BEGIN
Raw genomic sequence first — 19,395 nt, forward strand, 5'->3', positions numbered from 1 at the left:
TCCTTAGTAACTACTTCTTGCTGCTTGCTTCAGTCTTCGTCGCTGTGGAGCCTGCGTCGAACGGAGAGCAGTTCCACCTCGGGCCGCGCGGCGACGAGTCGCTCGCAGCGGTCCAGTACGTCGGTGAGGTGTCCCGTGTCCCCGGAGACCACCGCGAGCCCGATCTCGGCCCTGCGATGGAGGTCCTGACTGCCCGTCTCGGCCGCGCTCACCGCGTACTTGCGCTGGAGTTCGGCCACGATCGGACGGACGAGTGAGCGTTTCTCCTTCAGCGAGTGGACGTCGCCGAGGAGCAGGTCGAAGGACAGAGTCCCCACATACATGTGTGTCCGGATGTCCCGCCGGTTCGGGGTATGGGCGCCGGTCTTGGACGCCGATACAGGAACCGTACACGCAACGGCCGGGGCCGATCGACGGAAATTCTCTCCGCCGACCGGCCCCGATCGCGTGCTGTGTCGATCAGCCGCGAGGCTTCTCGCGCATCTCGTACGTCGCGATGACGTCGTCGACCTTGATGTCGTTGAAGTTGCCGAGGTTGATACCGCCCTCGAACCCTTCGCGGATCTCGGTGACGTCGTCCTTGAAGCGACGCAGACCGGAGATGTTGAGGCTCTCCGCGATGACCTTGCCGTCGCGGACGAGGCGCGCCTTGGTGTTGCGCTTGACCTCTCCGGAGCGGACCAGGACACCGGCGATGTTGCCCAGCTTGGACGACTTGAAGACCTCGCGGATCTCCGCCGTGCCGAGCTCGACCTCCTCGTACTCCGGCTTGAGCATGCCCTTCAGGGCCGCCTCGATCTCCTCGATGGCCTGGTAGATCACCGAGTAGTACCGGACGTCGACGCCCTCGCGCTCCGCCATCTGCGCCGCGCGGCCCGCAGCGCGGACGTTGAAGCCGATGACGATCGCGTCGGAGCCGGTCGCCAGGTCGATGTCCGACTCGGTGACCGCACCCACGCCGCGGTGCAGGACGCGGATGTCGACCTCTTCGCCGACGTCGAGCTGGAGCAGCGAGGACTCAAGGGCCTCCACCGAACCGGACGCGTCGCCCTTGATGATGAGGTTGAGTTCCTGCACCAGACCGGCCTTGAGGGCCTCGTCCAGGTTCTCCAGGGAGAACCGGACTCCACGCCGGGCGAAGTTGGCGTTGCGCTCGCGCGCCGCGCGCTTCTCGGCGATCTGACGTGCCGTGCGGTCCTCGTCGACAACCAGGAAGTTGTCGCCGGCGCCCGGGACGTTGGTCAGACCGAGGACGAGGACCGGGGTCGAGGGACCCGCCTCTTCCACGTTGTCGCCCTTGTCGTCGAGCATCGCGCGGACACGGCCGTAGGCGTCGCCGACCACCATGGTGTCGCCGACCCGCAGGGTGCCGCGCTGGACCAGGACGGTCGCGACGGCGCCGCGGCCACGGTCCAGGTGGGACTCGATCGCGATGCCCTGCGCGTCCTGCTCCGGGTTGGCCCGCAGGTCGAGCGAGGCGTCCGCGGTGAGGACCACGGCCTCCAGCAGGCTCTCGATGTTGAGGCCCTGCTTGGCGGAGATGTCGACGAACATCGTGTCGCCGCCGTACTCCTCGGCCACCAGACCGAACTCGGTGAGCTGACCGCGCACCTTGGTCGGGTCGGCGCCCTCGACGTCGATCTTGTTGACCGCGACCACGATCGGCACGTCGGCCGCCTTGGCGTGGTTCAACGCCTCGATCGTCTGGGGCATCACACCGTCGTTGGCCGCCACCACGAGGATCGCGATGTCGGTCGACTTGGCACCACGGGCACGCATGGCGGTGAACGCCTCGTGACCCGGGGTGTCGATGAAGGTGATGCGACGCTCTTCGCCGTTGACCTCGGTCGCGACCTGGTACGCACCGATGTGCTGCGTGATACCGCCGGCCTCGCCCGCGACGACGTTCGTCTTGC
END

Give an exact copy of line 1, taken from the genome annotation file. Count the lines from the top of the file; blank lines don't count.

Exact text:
Raw genomic sequence first — 19,395 nt, forward strand, 5'->3', positions numbered from 1 at the left: